A wave of vandalism to bus shelters and difficulty getting replacement glass means some Winnipeg Transit users could be left unprotected as cold weather starts blowing in.
For some, that will be an uncomfortable inconvenience, but for others it could mean the difference between life and death, said Kate Kehler, executive director of the Social Planning Council of Winnipeg.
“The biggest worry is that people are are going to die because they don’t feel that they’re safe in other places, and they will stay outside rather than go to where they don’t feel safe,” she said.
Groups that work around homelessness say many people choose transit shelters because they’re afraid of catching COVID-19 or experiencing violence in a crowded homeless shelters, or have a cartload of belongings they aren’t allowed to bring in.
Others have addictions that prevent them from being accepted at a shelter, or are looking for place that offers a bit of privacy, but is still public enough to feel safe.
“What will people do? We will have to see,” said Kehler. “But what the bus shelter situation demonstrates is that no matter what, people want to practise their autonomy.”
City of Winnipeg spokesperson Alissa Clark said there has been an “unusually high rate of bus shelter vandalism” this year, affecting more than a third of the shelters across the city.
In the majority of cases, glass walls have been shattered, leaving many shelters as metal frames with nothing to block the wind.
“Because of the sheer number of replacement glass panes we have been required to order … and ongoing supply chain issues, our supplier is having difficulty fulfilling our orders in a timely manner,” Clark said in an email to CBC News.
Transit users with the luxury of choice will likely take their cars rather than stand in the cold for a bus, “which is not a good decision for our city and for our environment,” Kehler said.
But many other riders are low-income people for whom buses are the main mode of transportation.
“They’re stuck. They are actually going to be cold [and] that just makes their life that much more difficult,” she said.
“It’s not fair that they are made to suffer more as the colder weather comes in.”
Winnipeg Transit has 880 shelters. Of those, 298 were vandalized this year — 78 heated and 220 unheated.
“Transit’s repair team is on the street every day, completing repairs as quickly as possible,” Clark wrote.
“Currently we have 51 heated shelters needing glass repairs. Some of these shelters require more than one pane of glass repaired or replaced.”
In a typical year, the city spends approximately $150,000 on vandalism related to bus shelters. So far this year, the cost is in excess of $362,500.
“A rough estimate of repair costs to year end if this level of vandalism keeps up is another $230,000,” said Winnipeg Transit spokesperson Megan Benedictson.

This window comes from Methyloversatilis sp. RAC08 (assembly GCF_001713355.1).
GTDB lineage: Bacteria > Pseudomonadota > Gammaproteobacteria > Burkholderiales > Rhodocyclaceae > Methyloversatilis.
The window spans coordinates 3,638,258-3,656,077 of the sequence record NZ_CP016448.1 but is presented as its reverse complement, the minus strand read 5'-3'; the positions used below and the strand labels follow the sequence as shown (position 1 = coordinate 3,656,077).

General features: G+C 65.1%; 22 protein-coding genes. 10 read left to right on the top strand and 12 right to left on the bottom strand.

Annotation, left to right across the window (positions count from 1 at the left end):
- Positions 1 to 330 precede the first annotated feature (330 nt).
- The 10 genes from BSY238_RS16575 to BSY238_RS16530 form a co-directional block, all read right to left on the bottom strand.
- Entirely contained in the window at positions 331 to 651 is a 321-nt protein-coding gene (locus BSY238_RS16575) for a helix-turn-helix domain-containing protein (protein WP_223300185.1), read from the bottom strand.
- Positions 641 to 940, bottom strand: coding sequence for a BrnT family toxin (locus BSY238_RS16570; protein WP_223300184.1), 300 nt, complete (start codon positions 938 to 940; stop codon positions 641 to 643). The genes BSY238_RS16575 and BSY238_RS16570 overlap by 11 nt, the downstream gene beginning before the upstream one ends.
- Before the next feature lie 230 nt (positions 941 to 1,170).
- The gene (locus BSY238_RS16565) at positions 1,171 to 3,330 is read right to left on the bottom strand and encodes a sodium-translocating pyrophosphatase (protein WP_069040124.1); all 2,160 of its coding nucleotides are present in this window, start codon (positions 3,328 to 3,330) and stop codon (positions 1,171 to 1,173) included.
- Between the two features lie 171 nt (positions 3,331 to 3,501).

Benedictson said crews are prioritizing repairs to those shelters on highly used routes first, and aim to repair all by year’s end “depending on future damage volumes.”
Kehler blames an overall lack of investment in public transit for the situation the city is in now.
“If this was a priority those repairs would [have been done already]. This is not a new situation. This isn’t just this past year — there are always transit shelters that need repair for any number of different reasons, and they’re just behind.”
Kehler is aware some people blame those living in the shelters for causing the damage, but she doubts that’s the case.
“Why would you vandalize what’s providing you shelter? I don’t believe they’re the ones doing the damage, but I can’t prove that in any way, shape or form,” she said.
But she’s worried the situation will spark ill will that was kindled earlier this year when a city councillor proposed partially dismantling two bus shelters on Regent Avenue, over concerns about people living and abusing substances in them.
After opposition from advocates for the city’s homeless population, Transcona Coun. Shawn Nason backed off that idea, saying he would instead support longer-term approaches, and city council didn’t move forward with the plan.
“I’m very concerned about the rhetoric of some of the politicians around this issue,” Kehler said.
“We don’t support this idea that there are somehow legitimate bus shelter users and illegitimate ones. It’s a shelter and people need to be able to use it for shelter.”
Kehler is calling on the city to implement its cold weather strategy — offering warming spaces in libraries and other civic facilities — sooner this winter than it normally does.
“They need to … not wait for it to be –40 C but to actually be prepared at all times to kind of step in. Yes, it’s going to cost the city money because they’re going to have to pay staff … to be there,” she said.
“But this is the cost that we have to face because we have not done what we needed to do to address homelessness. Do we want them freezing to death in our bus shelters? No, we do not, so we [should] provide as many alternatives as necessary.”